“Despite this, there is no structured or reliable way of finding information on methods, trends and progress. There is little evidence of input from stakeholders. There are important gaps in geographic coverage and not enough work done on the areas most threatened,” he said.

“We know the number and total extent of protected areas will increase significantly during the next few decades. The challenge is making this expansion count in terms of biodiversity conservation,” he said.

JCU’s Distinguished Professor Bob Pressey, Chief Investigator at Coral CoE and co-leader of the study, said researchers from five countries led most studies, with Australia forging the way in global marine conservation planning.

“Australian organisations have contributed significantly to developing methods and tools that are widely used in conservation planning,” he said.

“Despite these advances, the varying quality and detail in documentation of the studies limits opportunities to develop and apply best-practice principles,” said Professor Pressey.

Dr Morena Mills, conservation scientist at Imperial College London and co-leader of The Conservation Planning Database project, said a global database to track development, implementation and impact of conservation planning is urgently needed, along with a closer analysis of the literature, and continuous and comprehensive documentation of conservation planning exercises.

“The new database is a move towards a centralised repository of information of planning exercises and can advance conservation theory and practice,” she said.

Professor Heather Leslie, an international leader in marine conservation science and Director of the University of Maine’s Darling Marine Center, said “With this database in hand, donors and non-government organisations can identify regions and topical areas needing further work, and scientists, practitioners and policy-makers can learn from previous plans.”

“In addition, it gives the scientific community – including peer reviewers – a means of assessing trends in conservation planning methods and applications, so that we can learn from our previous work and shape our new work accordingly,” she said.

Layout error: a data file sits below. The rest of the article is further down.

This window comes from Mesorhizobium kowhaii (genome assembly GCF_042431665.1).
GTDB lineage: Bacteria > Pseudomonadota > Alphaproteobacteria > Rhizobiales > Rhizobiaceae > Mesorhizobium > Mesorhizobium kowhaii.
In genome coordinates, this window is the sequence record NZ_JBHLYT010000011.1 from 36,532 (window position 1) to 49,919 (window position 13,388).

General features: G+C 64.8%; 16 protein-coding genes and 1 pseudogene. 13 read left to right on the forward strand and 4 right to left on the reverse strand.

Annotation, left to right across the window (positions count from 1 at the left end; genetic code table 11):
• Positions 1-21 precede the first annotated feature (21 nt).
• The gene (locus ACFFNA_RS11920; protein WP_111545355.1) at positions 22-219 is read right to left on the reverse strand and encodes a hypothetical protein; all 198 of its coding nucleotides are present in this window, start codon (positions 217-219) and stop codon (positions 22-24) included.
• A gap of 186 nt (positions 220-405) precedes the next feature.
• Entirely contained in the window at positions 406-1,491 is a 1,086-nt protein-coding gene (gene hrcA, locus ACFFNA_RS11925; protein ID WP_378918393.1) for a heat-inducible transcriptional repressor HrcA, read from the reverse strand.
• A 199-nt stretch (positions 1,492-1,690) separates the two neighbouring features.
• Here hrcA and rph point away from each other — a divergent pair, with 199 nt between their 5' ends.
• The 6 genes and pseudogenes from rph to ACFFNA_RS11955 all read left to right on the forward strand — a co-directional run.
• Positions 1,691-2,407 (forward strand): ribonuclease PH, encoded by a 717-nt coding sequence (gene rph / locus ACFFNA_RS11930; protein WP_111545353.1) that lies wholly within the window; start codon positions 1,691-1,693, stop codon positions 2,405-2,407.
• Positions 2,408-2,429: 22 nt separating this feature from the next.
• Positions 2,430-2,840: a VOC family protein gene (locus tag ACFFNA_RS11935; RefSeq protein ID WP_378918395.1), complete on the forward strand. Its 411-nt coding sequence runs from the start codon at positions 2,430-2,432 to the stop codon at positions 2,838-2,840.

The paper “Research advances and gaps in marine planning: towards a global database in systematic conservation planning” is published in this week’s online edition of the journal Biological Conservation (doi:10.1016/j.biocon.2018.06.027), and is available now through JCU ResearchOnline.

For more information, please check out the Conservation Planning Group blog here.


Citation: Álvarez-Romero, J. G., et al. (2018) Research advances and gaps in marine planning: towards a global database in systematic conservation planning. Biological Conservation doi:10.1016/j.biocon.2018.06.027 



Dr Jorge G. Álvarez-Romero (Jorge works at JCU’s Townsville campus)
M: +61 04 1546 5712
P: +61 07 4781 6517
E: jorge.alvarezromero@jcu.edu.au

Dr Morena Mills (Morena is Senior Lecturer in Conservation Science at the Faculty of Natural Sciences, Department of Life Sciences (Silwood Park), Imperial College London, UK)
M: +44 7933 729847
E: m.mills@imperial.ac.uk

Professor Heather Leslie (Heather is Director of the Darling Marine Center & Libra Associate Professor at The University of Maine, Walpole, ME, USA)
M: +001 207 350 2713
P: +001 207 563 8299
E: heather.leslie@maine.edu


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ARC Centre of Excellence for Coral Reef Studies
James Cook University Townsville
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Phone: 61 7 4781 4000
Email: info@coralcoe.org.au